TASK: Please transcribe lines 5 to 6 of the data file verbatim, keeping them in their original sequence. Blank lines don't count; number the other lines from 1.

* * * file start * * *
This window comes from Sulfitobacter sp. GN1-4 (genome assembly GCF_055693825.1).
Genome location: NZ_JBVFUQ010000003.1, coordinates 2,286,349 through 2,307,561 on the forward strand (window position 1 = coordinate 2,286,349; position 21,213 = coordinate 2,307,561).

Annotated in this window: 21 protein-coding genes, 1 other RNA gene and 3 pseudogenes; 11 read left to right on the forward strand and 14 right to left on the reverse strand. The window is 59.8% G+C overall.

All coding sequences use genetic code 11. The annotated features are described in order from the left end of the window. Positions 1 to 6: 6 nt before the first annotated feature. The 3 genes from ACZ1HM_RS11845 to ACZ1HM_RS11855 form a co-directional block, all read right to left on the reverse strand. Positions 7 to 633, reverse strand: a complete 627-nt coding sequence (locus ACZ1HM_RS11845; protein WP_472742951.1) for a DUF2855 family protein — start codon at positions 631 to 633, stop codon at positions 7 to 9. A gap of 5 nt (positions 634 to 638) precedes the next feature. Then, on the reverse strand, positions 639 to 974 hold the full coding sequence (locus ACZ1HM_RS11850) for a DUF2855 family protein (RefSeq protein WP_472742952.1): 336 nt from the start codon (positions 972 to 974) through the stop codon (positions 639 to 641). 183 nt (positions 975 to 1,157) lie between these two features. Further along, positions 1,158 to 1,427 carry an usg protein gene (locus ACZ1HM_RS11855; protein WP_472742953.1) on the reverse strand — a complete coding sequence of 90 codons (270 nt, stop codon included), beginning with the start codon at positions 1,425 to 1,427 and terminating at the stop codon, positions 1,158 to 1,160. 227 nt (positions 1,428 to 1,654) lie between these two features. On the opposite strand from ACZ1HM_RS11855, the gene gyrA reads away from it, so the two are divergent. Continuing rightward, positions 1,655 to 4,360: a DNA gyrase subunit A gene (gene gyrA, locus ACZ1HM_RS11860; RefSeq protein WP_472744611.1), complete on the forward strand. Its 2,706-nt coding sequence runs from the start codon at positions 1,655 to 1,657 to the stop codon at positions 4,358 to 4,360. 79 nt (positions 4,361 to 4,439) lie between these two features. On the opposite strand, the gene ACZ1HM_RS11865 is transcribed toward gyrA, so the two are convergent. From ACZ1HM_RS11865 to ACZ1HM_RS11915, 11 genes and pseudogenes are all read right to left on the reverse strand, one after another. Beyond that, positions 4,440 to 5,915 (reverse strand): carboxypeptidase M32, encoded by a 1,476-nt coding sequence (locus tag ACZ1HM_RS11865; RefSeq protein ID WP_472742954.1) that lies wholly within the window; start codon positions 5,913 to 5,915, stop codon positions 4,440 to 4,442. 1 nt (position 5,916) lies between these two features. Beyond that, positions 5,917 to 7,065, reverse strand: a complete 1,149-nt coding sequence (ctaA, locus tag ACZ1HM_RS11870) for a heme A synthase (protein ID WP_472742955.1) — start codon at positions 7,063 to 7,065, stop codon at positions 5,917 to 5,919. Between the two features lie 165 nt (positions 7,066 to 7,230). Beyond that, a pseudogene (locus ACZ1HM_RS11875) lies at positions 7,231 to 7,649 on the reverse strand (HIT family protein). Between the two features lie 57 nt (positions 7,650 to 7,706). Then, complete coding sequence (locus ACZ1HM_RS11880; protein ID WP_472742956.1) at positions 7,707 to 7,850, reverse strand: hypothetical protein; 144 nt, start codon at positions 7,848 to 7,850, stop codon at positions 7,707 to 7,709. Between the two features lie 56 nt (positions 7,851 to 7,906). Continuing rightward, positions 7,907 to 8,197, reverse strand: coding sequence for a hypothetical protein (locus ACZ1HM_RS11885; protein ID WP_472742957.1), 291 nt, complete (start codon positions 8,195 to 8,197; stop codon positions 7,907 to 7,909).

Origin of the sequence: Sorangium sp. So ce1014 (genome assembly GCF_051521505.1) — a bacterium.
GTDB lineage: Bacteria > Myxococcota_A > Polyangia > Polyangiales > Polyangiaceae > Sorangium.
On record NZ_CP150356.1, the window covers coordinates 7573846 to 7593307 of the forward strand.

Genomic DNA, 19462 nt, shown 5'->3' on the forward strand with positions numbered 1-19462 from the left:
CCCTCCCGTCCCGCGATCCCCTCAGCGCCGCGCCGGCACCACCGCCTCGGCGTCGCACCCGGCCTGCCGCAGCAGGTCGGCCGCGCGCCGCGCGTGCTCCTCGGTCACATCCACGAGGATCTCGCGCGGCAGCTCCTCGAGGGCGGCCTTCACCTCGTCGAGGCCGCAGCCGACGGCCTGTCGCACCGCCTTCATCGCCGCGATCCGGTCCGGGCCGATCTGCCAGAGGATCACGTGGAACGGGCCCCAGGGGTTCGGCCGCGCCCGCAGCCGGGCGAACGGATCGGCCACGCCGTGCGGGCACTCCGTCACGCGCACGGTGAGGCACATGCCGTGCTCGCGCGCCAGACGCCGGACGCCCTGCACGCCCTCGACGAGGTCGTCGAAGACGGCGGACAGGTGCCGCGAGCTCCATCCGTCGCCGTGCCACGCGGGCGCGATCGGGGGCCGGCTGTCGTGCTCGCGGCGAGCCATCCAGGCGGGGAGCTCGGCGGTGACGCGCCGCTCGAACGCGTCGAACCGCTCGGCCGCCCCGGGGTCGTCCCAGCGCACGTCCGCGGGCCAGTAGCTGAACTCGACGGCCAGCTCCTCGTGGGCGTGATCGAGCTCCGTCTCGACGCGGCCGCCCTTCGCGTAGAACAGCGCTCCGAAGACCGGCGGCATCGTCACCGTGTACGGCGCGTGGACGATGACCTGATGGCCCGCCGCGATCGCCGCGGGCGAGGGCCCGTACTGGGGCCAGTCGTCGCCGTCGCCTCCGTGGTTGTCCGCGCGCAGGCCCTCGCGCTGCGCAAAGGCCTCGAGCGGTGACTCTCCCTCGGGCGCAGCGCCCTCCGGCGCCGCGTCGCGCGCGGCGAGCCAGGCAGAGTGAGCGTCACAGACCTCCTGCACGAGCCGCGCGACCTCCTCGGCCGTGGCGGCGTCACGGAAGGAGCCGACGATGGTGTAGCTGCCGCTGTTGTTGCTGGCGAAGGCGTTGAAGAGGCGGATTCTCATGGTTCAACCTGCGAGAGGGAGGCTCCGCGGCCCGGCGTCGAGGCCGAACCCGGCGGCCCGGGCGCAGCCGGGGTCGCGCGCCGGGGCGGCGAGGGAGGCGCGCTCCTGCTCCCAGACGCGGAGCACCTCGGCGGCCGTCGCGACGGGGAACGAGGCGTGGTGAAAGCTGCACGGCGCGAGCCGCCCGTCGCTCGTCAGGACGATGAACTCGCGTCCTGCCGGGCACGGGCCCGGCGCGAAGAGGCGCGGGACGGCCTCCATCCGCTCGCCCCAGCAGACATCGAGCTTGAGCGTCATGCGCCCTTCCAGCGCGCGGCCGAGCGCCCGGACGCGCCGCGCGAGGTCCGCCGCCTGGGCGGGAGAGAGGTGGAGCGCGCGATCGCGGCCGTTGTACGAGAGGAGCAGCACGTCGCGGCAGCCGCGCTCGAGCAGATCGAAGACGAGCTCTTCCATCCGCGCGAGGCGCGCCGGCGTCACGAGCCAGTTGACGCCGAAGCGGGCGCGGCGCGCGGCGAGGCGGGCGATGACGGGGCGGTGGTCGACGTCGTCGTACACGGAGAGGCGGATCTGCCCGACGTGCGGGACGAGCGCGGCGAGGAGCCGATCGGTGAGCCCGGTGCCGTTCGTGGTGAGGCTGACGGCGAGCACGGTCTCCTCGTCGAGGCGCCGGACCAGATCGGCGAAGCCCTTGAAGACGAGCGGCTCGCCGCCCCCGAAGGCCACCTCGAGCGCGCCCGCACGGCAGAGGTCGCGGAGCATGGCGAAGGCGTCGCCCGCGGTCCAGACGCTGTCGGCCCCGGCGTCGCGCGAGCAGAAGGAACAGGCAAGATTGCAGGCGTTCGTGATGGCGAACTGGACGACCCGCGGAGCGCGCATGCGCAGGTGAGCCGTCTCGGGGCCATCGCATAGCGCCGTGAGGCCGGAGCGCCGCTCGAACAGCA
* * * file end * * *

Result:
Origin of the sequence: Sorangium sp. So ce1014 (genome assembly GCF_051521505.1) — a bacterium.
GTDB lineage: Bacteria > Myxococcota_A > Polyangia > Polyangiales > Polyangiaceae > Sorangium.